As automakers work to put plug-in hybrids and electric vehicles on the road, utilities and others are trying to prepare for their arrival on the electric grid.
For example, San Francisco Mayor Gavin Newsom’s office and the Department of the Environment this week announced the city is seeking innovative projects to help it become electric-vehicle ready.
According to the request for information and statement of interest, San Francisco wants to become a leading market for new-generation electric vehicles, including plug-in hybrids. The city plans to provide a fertile test ground for systems that support the use of electric vehicles.
Proposals are due Sept. 19. The city hopes the call for proposals will result in at least one pilot project or program.
The project, funded by the U.S. Department of Energy’s Idaho National Laboratory, will demonstrate the company’s ability to charge a plug-in hybrid in 10 minutes and will analyze the viability of using hybrids’ batteries to supply energy back into a smart-metered electric-grid system, according to the announcement.
And the Electric Power Research Institute on Tuesday announced a partnership with General Motors Corp. and 34 utilities to make it easier for plug-in hybrid owners to charge their cars quickly (see Utilities Join GM to Promote Plug-In Hybrids).
More announcements and discussions about these issues are likely this week, as the Plug-In 2008 conference kicks off in San Jose, Calif., on Tuesday.
But these projects aren’t the first to help pave for way for plug-in hybrids and electric cars.
In March, Ford Motor Co. announced a research partnership with EPRI to help integrate plug-in hybrids with the grid, and smart-grid company GridPoint in March said it had tested a “smart-charging” software platform for plug-in hybrids with utility Duke Energy Corp. (see Laying the Grid Groundwork for Plug-In Hybrids).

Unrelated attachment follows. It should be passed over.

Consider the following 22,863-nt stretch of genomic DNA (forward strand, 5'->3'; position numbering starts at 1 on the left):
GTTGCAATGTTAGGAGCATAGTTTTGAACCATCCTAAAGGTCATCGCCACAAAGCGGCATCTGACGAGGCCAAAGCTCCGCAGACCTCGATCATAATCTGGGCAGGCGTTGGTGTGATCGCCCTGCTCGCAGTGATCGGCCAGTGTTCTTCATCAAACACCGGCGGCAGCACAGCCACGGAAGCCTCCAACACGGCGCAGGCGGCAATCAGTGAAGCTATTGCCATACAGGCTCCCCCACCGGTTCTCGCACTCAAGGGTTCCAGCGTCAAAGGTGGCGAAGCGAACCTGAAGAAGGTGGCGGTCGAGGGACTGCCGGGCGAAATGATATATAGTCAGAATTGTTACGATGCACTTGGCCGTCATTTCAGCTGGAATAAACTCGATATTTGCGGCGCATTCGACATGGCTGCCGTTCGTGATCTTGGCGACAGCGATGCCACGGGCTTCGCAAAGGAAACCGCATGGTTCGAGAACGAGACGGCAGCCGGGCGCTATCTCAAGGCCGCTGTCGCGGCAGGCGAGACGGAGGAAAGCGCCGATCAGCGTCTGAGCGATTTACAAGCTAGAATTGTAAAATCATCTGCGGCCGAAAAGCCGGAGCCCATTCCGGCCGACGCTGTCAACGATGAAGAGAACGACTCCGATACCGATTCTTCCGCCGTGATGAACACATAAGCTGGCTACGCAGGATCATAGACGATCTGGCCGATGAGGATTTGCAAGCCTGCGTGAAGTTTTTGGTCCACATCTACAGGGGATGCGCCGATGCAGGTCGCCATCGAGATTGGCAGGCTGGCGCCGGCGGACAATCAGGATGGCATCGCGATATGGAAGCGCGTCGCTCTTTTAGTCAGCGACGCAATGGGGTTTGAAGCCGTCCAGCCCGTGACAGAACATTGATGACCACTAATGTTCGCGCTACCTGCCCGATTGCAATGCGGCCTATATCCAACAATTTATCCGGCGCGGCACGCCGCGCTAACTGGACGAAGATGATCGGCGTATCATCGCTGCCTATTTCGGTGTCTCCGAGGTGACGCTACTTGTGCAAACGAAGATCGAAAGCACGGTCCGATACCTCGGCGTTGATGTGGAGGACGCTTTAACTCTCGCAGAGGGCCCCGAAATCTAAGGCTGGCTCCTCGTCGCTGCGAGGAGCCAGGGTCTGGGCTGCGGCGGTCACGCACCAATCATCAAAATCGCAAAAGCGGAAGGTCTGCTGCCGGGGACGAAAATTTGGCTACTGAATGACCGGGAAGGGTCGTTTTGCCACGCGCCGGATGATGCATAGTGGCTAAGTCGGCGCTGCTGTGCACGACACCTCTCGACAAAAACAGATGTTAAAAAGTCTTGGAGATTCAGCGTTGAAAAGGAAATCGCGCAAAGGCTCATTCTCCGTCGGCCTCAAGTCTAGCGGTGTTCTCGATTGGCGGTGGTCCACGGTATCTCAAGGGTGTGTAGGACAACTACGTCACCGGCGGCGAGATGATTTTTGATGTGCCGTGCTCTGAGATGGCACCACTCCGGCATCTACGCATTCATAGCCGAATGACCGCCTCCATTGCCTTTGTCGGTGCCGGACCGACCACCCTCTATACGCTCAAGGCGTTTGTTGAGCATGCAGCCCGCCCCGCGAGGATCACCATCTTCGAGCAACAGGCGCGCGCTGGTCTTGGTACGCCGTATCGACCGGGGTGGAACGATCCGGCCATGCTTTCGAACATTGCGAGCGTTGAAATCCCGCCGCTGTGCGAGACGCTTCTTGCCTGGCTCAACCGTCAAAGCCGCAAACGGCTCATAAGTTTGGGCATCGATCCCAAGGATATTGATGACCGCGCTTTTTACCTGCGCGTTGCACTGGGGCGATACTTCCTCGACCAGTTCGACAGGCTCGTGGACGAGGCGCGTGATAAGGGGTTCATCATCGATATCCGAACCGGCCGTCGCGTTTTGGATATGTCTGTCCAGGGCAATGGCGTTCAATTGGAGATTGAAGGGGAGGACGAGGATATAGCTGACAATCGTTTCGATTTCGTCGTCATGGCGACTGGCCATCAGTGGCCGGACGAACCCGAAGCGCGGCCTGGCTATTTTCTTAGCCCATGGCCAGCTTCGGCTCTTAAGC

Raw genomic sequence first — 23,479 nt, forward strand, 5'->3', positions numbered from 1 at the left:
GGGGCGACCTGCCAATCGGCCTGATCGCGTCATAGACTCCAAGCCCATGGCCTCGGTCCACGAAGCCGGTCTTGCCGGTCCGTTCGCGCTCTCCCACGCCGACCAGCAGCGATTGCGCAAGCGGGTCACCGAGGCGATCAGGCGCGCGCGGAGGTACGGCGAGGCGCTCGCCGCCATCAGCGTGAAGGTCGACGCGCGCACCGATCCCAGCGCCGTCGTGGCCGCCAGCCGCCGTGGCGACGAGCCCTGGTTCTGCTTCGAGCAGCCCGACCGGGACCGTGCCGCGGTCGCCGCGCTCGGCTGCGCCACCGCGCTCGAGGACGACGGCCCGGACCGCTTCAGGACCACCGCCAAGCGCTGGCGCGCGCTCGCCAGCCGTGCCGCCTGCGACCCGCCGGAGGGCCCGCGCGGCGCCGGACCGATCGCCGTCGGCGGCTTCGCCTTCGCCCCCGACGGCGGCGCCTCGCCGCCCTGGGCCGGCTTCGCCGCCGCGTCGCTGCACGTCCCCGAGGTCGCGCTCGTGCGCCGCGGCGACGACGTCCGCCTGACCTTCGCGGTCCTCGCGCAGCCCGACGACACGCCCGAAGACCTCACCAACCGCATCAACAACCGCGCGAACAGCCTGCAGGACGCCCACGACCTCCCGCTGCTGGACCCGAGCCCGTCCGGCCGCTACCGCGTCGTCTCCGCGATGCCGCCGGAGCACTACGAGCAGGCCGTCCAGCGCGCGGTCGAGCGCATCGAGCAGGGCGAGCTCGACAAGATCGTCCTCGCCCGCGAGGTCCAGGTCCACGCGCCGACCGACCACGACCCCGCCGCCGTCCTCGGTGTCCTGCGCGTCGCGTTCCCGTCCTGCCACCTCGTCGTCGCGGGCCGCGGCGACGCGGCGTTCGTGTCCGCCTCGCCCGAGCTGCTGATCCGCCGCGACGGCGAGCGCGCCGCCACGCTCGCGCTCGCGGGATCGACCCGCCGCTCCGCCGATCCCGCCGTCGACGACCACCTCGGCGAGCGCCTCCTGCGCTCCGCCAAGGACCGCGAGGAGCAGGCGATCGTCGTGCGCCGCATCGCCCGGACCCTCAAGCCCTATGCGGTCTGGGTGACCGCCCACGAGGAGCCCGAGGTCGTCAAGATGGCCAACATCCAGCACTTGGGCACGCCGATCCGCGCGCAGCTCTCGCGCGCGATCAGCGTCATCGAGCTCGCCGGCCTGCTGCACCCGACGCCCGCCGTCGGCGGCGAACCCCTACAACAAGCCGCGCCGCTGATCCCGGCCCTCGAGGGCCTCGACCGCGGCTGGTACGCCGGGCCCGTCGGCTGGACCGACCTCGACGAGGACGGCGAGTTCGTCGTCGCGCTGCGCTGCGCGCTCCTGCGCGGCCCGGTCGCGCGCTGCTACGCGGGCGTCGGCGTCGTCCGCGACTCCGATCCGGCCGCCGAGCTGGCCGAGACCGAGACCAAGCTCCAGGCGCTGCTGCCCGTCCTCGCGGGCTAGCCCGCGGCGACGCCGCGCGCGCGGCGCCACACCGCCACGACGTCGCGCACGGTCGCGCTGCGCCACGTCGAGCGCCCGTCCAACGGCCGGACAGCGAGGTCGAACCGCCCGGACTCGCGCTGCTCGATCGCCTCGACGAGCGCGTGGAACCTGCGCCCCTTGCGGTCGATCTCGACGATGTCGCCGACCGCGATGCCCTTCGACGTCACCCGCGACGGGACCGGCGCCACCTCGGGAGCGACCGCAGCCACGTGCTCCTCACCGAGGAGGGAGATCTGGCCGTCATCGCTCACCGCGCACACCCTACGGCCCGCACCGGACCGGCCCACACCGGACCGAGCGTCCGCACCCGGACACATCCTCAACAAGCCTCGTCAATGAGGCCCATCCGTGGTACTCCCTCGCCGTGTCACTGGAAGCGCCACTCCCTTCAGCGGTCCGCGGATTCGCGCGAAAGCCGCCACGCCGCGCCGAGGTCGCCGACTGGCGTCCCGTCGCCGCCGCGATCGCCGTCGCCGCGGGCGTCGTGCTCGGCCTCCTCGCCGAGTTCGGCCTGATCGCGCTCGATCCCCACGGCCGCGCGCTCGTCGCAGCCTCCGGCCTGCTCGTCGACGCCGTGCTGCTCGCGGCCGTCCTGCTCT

The Pacific Gas & Electric Co. demonstrated in April how electric vehicles could be used to supply homes and businesses with electricity.
And Google.org, the search giant’s philanthropic arm, in September said it plans to invest $10 million in plug-in hybrid and electric car technologies, including technologies to transfer electricity from cars to the grid (see Google Leaves Out Clean Diesel, Hydrogen and Google.org Director: Technology Can Solve Climate Change).
Still, plenty of challenges remain in figuring out how these vehicles will fit into the grid.
While Project Better Place plans to set up battery recharging and replacement stations, others have said that using higher-voltage outlets to speed the charging process makes more sense than replacing the batteries (see Electric-Car Firms Push Alternative to Project Better Place’s Idea). But fast-charging critics have said such stations could strain the grid more than regular electric outlets because they deliver more energy in less time.
Plug-in hybrid advocates have said the vehicles could be used as backup power for the grid, while others – including Neal Dikeman, a founding partner at Jane Capital Partners – have highlighted a number of obstacles, such as concerns about battery life and the widespread need for equipment to monitor and manage electric charging and discharging.